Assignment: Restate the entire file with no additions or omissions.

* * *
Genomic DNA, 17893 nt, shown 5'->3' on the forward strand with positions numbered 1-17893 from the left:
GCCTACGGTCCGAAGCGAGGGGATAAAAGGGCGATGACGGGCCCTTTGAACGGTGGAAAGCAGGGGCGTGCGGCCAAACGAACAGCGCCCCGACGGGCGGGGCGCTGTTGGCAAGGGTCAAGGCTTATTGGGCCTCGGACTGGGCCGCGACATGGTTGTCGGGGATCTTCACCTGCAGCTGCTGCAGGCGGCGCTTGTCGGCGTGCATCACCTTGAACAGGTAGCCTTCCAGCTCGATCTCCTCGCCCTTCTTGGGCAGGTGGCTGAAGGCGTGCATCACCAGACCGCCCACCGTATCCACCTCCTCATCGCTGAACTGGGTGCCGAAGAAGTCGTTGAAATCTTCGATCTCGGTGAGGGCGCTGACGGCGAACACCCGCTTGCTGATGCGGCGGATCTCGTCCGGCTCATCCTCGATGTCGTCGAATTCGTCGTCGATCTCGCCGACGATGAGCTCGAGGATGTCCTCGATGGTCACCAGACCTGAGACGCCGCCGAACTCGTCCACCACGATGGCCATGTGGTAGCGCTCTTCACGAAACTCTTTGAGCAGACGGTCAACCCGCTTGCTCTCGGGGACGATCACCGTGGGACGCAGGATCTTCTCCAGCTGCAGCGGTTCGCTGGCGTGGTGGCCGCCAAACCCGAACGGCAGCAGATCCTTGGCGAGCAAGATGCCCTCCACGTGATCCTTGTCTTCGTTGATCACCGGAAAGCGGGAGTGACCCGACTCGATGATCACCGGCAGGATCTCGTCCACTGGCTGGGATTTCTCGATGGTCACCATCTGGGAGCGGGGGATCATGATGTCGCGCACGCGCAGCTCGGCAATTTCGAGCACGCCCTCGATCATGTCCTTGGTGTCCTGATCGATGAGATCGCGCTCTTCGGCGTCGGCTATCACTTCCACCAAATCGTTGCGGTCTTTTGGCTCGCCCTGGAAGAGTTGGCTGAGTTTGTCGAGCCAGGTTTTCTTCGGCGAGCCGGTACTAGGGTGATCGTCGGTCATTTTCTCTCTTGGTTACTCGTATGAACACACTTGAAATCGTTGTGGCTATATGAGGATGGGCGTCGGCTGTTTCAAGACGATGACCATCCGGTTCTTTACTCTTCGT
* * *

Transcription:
Genomic DNA, 17893 nt, shown 5'->3' on the forward strand with positions numbered 1-17893 from the left:
GCCTACGGTCCGAAGCGAGGGGATAAAAGGGCGATGACGGGCCCTTTGAACGGTGGAAAGCAGGGGCGTGCGGCCAAACGAACAGCGCCCCGACGGGCGGGGCGCTGTTGGCAAGGGTCAAGGCTTATTGGGCCTCGGACTGGGCCGCGACATGGTTGTCGGGGATCTTCACCTGCAGCTGCTGCAGGCGGCGCTTGTCGGCGTGCATCACCTTGAACAGGTAGCCTTCCAGCTCGATCTCCTCGCCCTTCTTGGGCAGGTGGCTGAAGGCGTGCATCACCAGACCGCCCACCGTATCCACCTCCTCATCGCTGAACTGGGTGCCGAAGAAGTCGTTGAAATCTTCGATCTCGGTGAGGGCGCTGACGGCGAACACCCGCTTGCTGATGCGGCGGATCTCGTCCGGCTCATCCTCGATGTCGTCGAATTCGTCGTCGATCTCGCCGACGATGAGCTCGAGGATGTCCTCGATGGTCACCAGACCTGAGACGCCGCCGAACTCGTCCACCACGATGGCCATGTGGTAGCGCTCTTCACGAAACTCTTTGAGCAGACGGTCAACCCGCTTGCTCTCGGGGACGATCACCGTGGGACGCAGGATCTTCTCCAGCTGCAGCGGTTCGCTGGCGTGGTGGCCGCCAAACCCGAACGGCAGCAGATCCTTGGCGAGCAAGATGCCCTCCACGTGATCCTTGTCTTCGTTGATCACCGGAAAGCGGGAGTGACCCGACTCGATGATCACCGGCAGGATCTCGTCCACTGGCTGGGATTTCTCGATGGTCACCATCTGGGAGCGGGGGATCATGATGTCGCGCACGCGCAGCTCGGCAATTTCGAGCACGCCCTCGATCATGTCCTTGGTGTCCTGATCGATGAGATCGCGCTCTTCGGCGTCGGCTATCACTTCCACCAAATCGTTGCGGTCTTTTGGCTCGCCCTGGAAGAGTTGGCTGAGTTTGTCGAGCCAGGTTTTCTTCGGCGAGCCGGTACTAGGGTGATCGTCGGTCATTTTCTCTCTTGGTTACTCGTATGAACACACTTGAAATCGTTGTGGCTATATGAGGATGGGCGTCGGCTGTTTCAAGACGATGACCATCCGGTTCTTTACTCTTCGT